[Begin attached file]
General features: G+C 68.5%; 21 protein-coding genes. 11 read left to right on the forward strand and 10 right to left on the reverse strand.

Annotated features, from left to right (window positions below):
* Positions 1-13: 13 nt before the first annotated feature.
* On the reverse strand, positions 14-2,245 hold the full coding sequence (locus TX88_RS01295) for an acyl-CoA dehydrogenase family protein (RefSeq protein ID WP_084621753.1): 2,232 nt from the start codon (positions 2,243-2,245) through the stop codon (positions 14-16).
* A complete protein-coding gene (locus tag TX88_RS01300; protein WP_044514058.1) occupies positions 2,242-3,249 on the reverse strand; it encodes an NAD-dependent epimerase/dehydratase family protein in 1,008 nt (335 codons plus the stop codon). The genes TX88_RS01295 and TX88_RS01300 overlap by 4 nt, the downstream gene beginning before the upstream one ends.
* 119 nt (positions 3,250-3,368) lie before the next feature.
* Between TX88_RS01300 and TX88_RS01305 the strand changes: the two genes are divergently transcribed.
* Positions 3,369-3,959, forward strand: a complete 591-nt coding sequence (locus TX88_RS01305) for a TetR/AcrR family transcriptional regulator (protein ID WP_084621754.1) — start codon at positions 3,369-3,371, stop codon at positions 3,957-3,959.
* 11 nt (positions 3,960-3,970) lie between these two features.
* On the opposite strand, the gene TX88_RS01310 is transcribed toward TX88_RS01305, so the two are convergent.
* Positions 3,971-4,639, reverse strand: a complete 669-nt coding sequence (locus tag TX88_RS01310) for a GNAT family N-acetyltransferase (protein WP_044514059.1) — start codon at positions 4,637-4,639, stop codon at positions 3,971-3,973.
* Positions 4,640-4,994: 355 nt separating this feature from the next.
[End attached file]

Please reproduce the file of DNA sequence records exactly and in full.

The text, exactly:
General features: G+C 68.5%; 21 protein-coding genes. 11 read left to right on the forward strand and 10 right to left on the reverse strand.

Annotated features, from left to right (window positions below):
* Positions 1-13: 13 nt before the first annotated feature.
* On the reverse strand, positions 14-2,245 hold the full coding sequence (locus TX88_RS01295) for an acyl-CoA dehydrogenase family protein (RefSeq protein ID WP_084621753.1): 2,232 nt from the start codon (positions 2,243-2,245) through the stop codon (positions 14-16).
* A complete protein-coding gene (locus tag TX88_RS01300; protein WP_044514058.1) occupies positions 2,242-3,249 on the reverse strand; it encodes an NAD-dependent epimerase/dehydratase family protein in 1,008 nt (335 codons plus the stop codon). The genes TX88_RS01295 and TX88_RS01300 overlap by 4 nt, the downstream gene beginning before the upstream one ends.
* 119 nt (positions 3,250-3,368) lie before the next feature.
* Between TX88_RS01300 and TX88_RS01305 the strand changes: the two genes are divergently transcribed.
* Positions 3,369-3,959, forward strand: a complete 591-nt coding sequence (locus TX88_RS01305) for a TetR/AcrR family transcriptional regulator (protein ID WP_084621754.1) — start codon at positions 3,369-3,371, stop codon at positions 3,957-3,959.
* 11 nt (positions 3,960-3,970) lie between these two features.
* On the opposite strand, the gene TX88_RS01310 is transcribed toward TX88_RS01305, so the two are convergent.
* Positions 3,971-4,639, reverse strand: a complete 669-nt coding sequence (locus tag TX88_RS01310) for a GNAT family N-acetyltransferase (protein WP_044514059.1) — start codon at positions 4,637-4,639, stop codon at positions 3,971-3,973.
* Positions 4,640-4,994: 355 nt separating this feature from the next.